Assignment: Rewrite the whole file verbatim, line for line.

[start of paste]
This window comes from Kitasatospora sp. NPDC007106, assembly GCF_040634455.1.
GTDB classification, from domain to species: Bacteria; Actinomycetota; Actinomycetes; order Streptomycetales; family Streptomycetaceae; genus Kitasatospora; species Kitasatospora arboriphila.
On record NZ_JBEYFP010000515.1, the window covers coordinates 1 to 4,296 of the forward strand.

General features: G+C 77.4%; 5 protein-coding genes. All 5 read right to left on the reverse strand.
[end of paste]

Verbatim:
This window comes from Kitasatospora sp. NPDC007106, assembly GCF_040634455.1.
GTDB classification, from domain to species: Bacteria; Actinomycetota; Actinomycetes; order Streptomycetales; family Streptomycetaceae; genus Kitasatospora; species Kitasatospora arboriphila.
On record NZ_JBEYFP010000515.1, the window covers coordinates 1 to 4,296 of the forward strand.

General features: G+C 77.4%; 5 protein-coding genes. All 5 read right to left on the reverse strand.